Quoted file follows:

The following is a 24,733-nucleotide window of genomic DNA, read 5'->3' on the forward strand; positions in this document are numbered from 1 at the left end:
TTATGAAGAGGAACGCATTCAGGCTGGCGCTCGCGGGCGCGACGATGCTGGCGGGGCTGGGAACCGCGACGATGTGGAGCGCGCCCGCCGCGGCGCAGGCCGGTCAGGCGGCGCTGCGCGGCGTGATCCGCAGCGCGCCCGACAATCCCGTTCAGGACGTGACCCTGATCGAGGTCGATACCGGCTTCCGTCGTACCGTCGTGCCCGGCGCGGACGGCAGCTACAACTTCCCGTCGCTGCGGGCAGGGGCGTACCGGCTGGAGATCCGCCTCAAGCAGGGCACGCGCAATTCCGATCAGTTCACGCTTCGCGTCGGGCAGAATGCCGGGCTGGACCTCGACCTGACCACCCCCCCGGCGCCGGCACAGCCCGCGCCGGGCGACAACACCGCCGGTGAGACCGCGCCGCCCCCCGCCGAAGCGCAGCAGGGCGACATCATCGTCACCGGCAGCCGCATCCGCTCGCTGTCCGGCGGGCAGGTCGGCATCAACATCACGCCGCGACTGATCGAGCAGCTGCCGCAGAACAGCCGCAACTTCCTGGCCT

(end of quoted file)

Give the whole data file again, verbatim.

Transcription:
The following is a 24,733-nucleotide window of genomic DNA, read 5'->3' on the forward strand; positions in this document are numbered from 1 at the left end:
TTATGAAGAGGAACGCATTCAGGCTGGCGCTCGCGGGCGCGACGATGCTGGCGGGGCTGGGAACCGCGACGATGTGGAGCGCGCCCGCCGCGGCGCAGGCCGGTCAGGCGGCGCTGCGCGGCGTGATCCGCAGCGCGCCCGACAATCCCGTTCAGGACGTGACCCTGATCGAGGTCGATACCGGCTTCCGTCGTACCGTCGTGCCCGGCGCGGACGGCAGCTACAACTTCCCGTCGCTGCGGGCAGGGGCGTACCGGCTGGAGATCCGCCTCAAGCAGGGCACGCGCAATTCCGATCAGTTCACGCTTCGCGTCGGGCAGAATGCCGGGCTGGACCTCGACCTGACCACCCCCCCGGCGCCGGCACAGCCCGCGCCGGGCGACAACACCGCCGGTGAGACCGCGCCGCCCCCCGCCGAAGCGCAGCAGGGCGACATCATCGTCACCGGCAGCCGCATCCGCTCGCTGTCCGGCGGGCAGGTCGGCATCAACATCACGCCGCGACTGATCGAGCAGCTGCCGCAGAACAGCCGCAACTTCCTGGCCT